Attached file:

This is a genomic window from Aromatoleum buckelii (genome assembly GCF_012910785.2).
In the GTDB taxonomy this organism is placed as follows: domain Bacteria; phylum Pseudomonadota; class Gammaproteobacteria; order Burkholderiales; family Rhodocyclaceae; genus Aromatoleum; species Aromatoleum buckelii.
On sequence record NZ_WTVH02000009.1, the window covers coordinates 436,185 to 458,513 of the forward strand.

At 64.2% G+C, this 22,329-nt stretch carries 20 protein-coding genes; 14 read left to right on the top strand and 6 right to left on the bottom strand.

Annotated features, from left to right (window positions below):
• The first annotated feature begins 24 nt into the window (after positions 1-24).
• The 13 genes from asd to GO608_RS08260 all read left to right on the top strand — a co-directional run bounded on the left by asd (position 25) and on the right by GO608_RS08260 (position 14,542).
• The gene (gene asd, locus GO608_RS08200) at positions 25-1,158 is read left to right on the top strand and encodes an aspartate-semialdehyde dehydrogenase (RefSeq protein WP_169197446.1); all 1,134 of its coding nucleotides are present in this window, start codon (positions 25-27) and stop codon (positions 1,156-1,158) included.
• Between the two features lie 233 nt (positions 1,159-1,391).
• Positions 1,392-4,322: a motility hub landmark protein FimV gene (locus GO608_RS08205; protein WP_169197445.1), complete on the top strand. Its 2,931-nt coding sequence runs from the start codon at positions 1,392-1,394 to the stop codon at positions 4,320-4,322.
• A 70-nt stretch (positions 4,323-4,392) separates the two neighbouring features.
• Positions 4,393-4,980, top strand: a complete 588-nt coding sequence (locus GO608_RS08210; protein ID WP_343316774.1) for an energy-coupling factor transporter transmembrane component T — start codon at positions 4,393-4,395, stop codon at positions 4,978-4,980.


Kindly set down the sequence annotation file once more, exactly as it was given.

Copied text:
This is a genomic window from Aromatoleum buckelii (genome assembly GCF_012910785.2).
In the GTDB taxonomy this organism is placed as follows: domain Bacteria; phylum Pseudomonadota; class Gammaproteobacteria; order Burkholderiales; family Rhodocyclaceae; genus Aromatoleum; species Aromatoleum buckelii.
On sequence record NZ_WTVH02000009.1, the window covers coordinates 436,185 to 458,513 of the forward strand.

At 64.2% G+C, this 22,329-nt stretch carries 20 protein-coding genes; 14 read left to right on the top strand and 6 right to left on the bottom strand.

Annotated features, from left to right (window positions below):
• The first annotated feature begins 24 nt into the window (after positions 1-24).
• The 13 genes from asd to GO608_RS08260 all read left to right on the top strand — a co-directional run bounded on the left by asd (position 25) and on the right by GO608_RS08260 (position 14,542).
• The gene (gene asd, locus GO608_RS08200) at positions 25-1,158 is read left to right on the top strand and encodes an aspartate-semialdehyde dehydrogenase (RefSeq protein WP_169197446.1); all 1,134 of its coding nucleotides are present in this window, start codon (positions 25-27) and stop codon (positions 1,156-1,158) included.
• Between the two features lie 233 nt (positions 1,159-1,391).
• Positions 1,392-4,322: a motility hub landmark protein FimV gene (locus GO608_RS08205; protein WP_169197445.1), complete on the top strand. Its 2,931-nt coding sequence runs from the start codon at positions 1,392-1,394 to the stop codon at positions 4,320-4,322.
• A 70-nt stretch (positions 4,323-4,392) separates the two neighbouring features.
• Positions 4,393-4,980, top strand: a complete 588-nt coding sequence (locus GO608_RS08210; protein ID WP_343316774.1) for an energy-coupling factor transporter transmembrane component T — start codon at positions 4,393-4,395, stop codon at positions 4,978-4,980.